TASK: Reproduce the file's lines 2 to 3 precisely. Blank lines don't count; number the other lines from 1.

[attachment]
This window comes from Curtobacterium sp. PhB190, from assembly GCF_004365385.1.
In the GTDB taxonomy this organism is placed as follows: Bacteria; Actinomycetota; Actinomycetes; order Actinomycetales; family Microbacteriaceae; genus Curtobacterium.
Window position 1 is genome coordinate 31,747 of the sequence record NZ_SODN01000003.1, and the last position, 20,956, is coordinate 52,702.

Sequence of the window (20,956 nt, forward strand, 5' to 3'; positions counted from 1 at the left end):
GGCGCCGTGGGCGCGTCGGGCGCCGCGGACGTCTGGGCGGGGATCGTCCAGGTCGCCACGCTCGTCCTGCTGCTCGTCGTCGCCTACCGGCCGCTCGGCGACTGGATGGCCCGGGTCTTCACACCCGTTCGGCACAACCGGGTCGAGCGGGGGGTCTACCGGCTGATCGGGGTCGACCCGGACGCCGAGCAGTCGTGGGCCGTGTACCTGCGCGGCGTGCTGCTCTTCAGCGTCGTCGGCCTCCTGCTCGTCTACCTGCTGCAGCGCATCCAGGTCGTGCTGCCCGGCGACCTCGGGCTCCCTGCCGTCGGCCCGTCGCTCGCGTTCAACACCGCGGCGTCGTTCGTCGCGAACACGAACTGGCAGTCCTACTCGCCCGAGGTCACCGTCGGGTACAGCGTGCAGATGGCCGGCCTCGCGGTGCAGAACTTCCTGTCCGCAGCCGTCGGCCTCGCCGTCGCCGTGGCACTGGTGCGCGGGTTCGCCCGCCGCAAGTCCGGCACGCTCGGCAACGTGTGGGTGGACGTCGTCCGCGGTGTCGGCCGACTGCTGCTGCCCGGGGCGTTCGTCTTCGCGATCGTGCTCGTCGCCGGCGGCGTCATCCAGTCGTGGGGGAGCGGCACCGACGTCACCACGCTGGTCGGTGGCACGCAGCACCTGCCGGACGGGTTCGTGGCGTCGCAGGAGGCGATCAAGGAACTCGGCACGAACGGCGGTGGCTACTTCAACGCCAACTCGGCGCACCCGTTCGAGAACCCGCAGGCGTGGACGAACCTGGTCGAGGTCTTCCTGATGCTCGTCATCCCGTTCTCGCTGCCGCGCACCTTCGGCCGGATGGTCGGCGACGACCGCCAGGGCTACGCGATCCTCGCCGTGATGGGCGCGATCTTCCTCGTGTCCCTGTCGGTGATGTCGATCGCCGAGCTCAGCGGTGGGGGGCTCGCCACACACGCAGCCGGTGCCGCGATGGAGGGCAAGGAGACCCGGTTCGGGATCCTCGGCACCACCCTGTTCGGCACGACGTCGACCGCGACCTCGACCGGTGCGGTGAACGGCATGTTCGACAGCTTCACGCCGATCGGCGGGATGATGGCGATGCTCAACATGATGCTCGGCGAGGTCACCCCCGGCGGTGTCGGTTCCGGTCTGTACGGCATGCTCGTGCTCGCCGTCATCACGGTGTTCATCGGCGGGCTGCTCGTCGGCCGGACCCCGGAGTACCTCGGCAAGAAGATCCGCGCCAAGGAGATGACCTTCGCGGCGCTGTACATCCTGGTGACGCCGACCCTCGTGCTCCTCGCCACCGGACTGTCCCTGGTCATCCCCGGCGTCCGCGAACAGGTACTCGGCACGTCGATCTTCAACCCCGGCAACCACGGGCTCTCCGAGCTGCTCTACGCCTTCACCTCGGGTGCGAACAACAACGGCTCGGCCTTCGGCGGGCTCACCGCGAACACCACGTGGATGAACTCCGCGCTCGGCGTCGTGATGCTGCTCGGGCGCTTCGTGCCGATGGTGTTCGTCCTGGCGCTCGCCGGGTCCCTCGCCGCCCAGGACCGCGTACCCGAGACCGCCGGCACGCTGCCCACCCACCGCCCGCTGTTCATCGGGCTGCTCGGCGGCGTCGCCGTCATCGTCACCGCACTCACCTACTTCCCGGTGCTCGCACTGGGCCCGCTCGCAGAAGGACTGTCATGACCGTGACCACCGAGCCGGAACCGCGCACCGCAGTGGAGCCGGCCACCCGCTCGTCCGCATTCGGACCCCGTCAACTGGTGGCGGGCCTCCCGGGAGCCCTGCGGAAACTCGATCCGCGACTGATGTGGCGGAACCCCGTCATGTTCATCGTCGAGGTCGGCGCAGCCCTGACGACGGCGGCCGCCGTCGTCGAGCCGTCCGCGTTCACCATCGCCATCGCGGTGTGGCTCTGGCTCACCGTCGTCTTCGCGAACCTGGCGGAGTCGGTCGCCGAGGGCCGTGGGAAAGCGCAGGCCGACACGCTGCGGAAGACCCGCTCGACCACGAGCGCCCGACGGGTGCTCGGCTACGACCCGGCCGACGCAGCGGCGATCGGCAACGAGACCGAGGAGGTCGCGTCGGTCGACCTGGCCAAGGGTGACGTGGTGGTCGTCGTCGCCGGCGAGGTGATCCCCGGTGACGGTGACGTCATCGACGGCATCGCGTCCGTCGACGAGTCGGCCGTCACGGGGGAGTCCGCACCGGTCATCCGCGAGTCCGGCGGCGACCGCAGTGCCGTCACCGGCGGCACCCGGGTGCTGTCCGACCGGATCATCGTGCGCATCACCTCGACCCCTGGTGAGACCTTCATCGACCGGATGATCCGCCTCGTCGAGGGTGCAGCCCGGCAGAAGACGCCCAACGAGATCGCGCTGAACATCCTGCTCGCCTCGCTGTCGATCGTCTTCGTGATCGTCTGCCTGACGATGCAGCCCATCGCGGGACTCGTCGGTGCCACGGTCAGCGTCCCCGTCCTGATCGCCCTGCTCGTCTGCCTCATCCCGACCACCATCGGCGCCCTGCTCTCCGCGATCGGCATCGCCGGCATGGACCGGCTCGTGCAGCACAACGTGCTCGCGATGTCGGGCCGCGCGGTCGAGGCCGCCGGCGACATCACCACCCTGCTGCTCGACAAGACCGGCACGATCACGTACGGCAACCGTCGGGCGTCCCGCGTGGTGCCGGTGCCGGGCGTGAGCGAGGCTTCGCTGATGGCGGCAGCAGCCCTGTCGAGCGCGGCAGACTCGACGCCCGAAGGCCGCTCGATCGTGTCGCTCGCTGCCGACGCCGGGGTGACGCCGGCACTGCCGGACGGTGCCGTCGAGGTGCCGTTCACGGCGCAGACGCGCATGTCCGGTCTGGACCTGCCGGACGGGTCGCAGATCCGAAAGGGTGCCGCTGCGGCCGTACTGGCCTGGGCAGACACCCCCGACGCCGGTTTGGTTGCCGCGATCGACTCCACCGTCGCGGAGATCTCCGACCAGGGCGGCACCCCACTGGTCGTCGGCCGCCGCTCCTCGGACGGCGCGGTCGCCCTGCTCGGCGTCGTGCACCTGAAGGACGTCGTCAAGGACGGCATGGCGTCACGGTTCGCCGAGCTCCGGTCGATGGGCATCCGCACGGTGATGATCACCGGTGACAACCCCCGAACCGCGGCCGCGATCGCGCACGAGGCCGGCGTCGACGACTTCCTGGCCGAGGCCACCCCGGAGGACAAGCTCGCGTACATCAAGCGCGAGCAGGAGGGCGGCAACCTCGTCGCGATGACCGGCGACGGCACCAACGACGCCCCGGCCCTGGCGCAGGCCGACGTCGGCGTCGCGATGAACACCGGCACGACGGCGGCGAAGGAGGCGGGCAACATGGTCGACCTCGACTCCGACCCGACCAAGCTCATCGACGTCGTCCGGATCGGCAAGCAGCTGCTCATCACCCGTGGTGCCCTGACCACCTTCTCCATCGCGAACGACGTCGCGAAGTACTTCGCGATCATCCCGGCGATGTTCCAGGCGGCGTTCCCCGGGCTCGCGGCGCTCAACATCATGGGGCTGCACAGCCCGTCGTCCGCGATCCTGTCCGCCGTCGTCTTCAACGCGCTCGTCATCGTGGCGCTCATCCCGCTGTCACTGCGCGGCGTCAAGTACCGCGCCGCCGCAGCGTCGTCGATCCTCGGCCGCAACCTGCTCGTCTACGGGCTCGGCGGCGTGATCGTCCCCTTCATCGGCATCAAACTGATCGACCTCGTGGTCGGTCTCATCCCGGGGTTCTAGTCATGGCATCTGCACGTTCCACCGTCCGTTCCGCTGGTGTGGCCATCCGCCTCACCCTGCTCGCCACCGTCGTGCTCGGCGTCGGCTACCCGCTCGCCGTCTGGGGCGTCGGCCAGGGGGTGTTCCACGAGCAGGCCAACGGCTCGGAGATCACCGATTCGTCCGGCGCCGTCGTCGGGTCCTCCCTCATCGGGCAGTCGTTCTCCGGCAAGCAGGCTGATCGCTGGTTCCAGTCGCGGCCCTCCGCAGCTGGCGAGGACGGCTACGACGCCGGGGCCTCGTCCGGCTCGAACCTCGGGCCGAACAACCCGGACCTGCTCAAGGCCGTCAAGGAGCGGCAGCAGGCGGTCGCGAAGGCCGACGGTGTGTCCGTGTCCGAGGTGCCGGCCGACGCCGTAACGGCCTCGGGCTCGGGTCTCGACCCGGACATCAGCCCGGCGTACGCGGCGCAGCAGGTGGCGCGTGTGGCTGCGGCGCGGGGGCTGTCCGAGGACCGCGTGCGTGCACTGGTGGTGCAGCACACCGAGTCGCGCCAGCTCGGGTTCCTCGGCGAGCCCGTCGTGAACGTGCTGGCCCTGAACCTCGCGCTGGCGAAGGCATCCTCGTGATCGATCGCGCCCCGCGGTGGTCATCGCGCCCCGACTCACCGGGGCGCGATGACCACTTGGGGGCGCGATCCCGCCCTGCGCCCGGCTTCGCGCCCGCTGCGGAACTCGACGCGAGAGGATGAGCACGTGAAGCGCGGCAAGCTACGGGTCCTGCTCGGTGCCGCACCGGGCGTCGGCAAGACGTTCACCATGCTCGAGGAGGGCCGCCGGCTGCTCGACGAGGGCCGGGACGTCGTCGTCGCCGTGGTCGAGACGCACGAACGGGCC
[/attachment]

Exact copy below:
In the GTDB taxonomy this organism is placed as follows: Bacteria; Actinomycetota; Actinomycetes; order Actinomycetales; family Microbacteriaceae; genus Curtobacterium.
Window position 1 is genome coordinate 31,747 of the sequence record NZ_SODN01000003.1, and the last position, 20,956, is coordinate 52,702.